I was honored to be the keynote speaker at EBG’s invitation only breakfast on April 27th. The opportunity reminded me that whenever I am in the room with other HR professionals I feel right at home.
My talk was entitled Best Practices for building a Winning Company Culture: What it Takes to Engage the Modern Employee and the Upside of Rewarding. The presentation allowed me to explore various aspects of HR’s contributions to enhancing employee engagement, with a a focus on rewarding employees.
Of all the points made during my presentation the three that stand out to me can often be missed, by even the savviest of HR professionals’.
Dr. Phil can often be quoted saying that “a relationship is only as good as it’s ability to meet the needs of the two people in it”.
The first thought that popped in your head may have included a family member or significant other. Don’t worry, that’s how I came to love this quote; But what if we inserted the employer and employee?
Employees tend to quit jobs because of what they perceive as a one-sided relationship. It is important for HR and leadership to identify what really motivates their employees and just do it. That may sound easier said than done, but very possible.
Employees want to be recognized and supported. If you don’t believe me then ask them. The onus is on HR and leadership to stabilize and maintain the tone of the employment relationship. My guess is that employees will follow suit, as they usually do, provided the culture is positive and conducive for carrying out their tasks at hand.
All too often leadership identifies a problem that HR is tasked to solve, without very little thought to identifying the root cause. Low sales and other negative patterns tend to be a symptom of a larger issue. Sure, you can temporarily fix low sales with higher incentives or some other initiative, but the symptom may come back.
Let’s say your administrative staff is struggling to meet deadlines. You may be inclined to address the timeliness of their work without addressing the root cause. If you addressed the root cause you may find out that they feel overworked and underappreciated. With that additional information, you could change their work experience and potentially ward off any looming resignations.
An idea would be to examine their workload to ensure it is manageable and reasonable. In concert with your examination, you could begin a rewards program for the support staff within your organization to recognize them for their hard work.
Determine the Budget
Money, oh money!
I know that money is a sensitive subject for many organizations, but it doesn’t have to be.
When challenged with where to find the money to begin a rewards program consider a few things:
1. It is possible to re-allocate the existing budget to implement a rewards program. For instance, the $10K allocated to this year’s holiday party can be reduced by an agreed upon number for the purposes of implementing the rewards program. Yes, this will mean one less round of open bar for the staff, but the benefits of a year-round recognition program outweigh most sacrifices.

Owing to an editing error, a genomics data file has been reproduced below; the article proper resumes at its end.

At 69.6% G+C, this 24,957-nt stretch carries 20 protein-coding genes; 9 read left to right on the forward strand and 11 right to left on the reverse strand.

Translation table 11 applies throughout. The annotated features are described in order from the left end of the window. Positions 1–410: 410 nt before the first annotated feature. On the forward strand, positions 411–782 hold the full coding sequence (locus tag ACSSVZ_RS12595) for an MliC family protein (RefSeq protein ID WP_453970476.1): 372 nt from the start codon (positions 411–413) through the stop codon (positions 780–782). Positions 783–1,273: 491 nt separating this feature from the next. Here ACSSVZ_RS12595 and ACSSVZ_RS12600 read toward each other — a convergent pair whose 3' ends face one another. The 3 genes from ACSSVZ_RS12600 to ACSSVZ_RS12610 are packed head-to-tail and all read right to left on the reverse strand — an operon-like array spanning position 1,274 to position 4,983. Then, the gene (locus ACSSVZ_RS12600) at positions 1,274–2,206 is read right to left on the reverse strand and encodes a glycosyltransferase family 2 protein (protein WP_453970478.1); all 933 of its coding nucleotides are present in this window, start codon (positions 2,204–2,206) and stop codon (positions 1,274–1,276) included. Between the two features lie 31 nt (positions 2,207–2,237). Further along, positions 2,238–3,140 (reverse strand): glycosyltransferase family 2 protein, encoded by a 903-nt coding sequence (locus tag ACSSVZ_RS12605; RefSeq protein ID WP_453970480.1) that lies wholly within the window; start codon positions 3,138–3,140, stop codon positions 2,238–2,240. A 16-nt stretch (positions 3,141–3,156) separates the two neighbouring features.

2. Leadership wants to see the ROI on the rewards program before it begins. The best way to navigate the conversation is to request case studies and other current data from your rewards program partner, like PlumBenefits. They want you to be successful in determining the budget and will provide you with as much assistance as you need to succeed.
3. You must know what’s important to your organization and use that as leverage. Let’s say the leadership team has been toying with the idea of starting a corporate social responsibility (CSR) initiative. A rewards program is a great way to kick off and maintain a CSR program at your organization. As an example, if your organization values community service employees could be rewarded to volunteer time with a non-profit within the community. This initiative would have a layered effect: engagement of staff, rewarding staff and serve as a marketing tool for the organization.
I know as well as anyone how busy it gets within HR. No matter how busy things get we must remember that if, not for the employees we would be out of a job. HR has a duty to support and maintain a healthy and happy culture, where the employer and employee are engaged in a reciprocal relationship.
Identifying and supporting initiatives to engage employees is the most talked about subject, but many organizations fail to get it right. As an HR professional never forget that engagement starts with you!
Sana’ Rasul is the President & Chief Girlfriend of HR Girlfriends, a Human Resources networking organization dedicated to advancing the practice and culture of people empowerment. Her team of Girlfriends consult, train, educate, develop, share, promote and advocate for solutions in the field of human resource management. Sana’ is also a credentialed Career Strategist, at TheCareerHelpDesk.com, where she has helped professionals across all industries create a next level career plan, negotiate compensation and develop strategies to land the job, not just the interview.